Chitosan nanoparticles for plasmid DNA delivery: effect of chitosan molecular structure on formulation and release characteristics.
ABSTRACT Chitosan can be useful as a nonviral vector for gene delivery. Although there are several reports to form chitosan-pDNA particles, the optimization and effect on transfection remain insufficient. The chitosan-pDNA nanoparticles were formulated using complex coacervation and solvent evaporation techniques. The important parameters for the encapsulation efficiency were investigated, including molecular weight and deacetylation degree of chitosan. We found that encapsulation efficiency of pDNA is directly proportional with deacetylation degree, but there is an inverse proportion with molecular weight of chitosan. DNA-nanoparticles in the size range of 450-820 nm depend on the formulation process. The surface charge of the nanoparticles prepared with complex coacervation method was slightly positive with a zeta potential of +9 to +18 mV; nevertheless, nanoparticles prepared with solvent evaporation method had a zeta potential approximately +30 mV. The pDNA-chitosan nanoparticles prepared by using high deacetylation degree chitosan having 92.7%, 98.0%, and 90.4% encapsulation efficiency protect the encapsulated pDNA from nuclease degradation as shown by electrophoretic mobility analysis. The release of pDNA from the formulation prepared by complex coacervation was completed in 24 hr whereas the formulation prepared by evaporation technique released pDNA in 96 hr, but these release profiles are not statistically significant compared with formulations with similar structure (p > .05). According to the results, we suggest nanoparticles have the potential to be used as a transfer vector in further studies.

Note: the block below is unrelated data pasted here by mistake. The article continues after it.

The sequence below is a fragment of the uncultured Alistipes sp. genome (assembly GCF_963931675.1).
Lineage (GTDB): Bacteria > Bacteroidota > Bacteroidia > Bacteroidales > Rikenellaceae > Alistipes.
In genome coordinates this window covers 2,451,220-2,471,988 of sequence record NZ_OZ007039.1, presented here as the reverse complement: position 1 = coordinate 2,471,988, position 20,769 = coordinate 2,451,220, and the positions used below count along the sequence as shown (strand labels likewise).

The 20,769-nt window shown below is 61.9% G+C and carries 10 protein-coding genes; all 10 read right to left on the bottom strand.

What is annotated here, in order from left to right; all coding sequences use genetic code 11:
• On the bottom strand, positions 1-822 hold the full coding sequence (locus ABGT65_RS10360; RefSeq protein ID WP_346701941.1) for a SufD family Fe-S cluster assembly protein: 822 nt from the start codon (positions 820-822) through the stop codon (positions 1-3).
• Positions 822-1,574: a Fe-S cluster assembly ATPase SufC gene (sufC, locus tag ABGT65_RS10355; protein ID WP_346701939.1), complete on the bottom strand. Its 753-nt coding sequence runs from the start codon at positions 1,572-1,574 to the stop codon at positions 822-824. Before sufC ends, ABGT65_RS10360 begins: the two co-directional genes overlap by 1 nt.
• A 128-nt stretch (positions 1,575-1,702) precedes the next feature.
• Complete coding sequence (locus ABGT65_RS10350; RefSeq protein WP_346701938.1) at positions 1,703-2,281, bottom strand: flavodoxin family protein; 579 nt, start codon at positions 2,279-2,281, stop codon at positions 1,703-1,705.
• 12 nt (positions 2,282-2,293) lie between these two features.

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ABSTRACT: Overexpression of anti-apoptotic Bcl-2 is often observed in a wide variety of human cancers. It prevents the induction of apoptosis in neoplastic cells and contributes to resistance to chemotherapy. RNA interference has emerged as an efficient and selective technique for gene silencing. The potential to use small interfering RNA (siRNA) as a therapeutic agent for the treatment of cancer has elicited a great deal of interest. However, insufficient cellular uptake and poor stability have limited its therapeutic applications. The purpose of this study was to prepare chitosan nanoparticles via ionic gelation of chitosan by tripolyphosphate for effective delivery of siRNA to silence the anti-apoptotic Bcl-2 gene in neoplastic cells. Chitosan nanoparticles loaded with siRNA were in the size range 190 to 340 nm with a polydispersive index ranging from 0.04 to 0.2. They were able to completely bind with siRNA, provide protection against nuclease degradation, and enhance the transfection. Cell culture studies revealed that nanoparticles with entrapped siRNA could efficiently silence the antiapoptotic Bcl-2 gene. Studies on Swiss albino mice showed that siRNA could be effectively delivered through nanoparticles. There was significant decrease in the tumor volume. Blocking the expression of anti-apoptotic Bcl-2 can enhance the sensitivity of cancerous cells to anti-cancer drugs and the apoptosis rate. Therefore, nanoformulations with siRNA can be promoted as an adjuvant therapy in combination with anti-cancer drugs.Cellular & Molecular Biology Letters 03/2013; 18(1):120-36. · 1.95 Impact Factor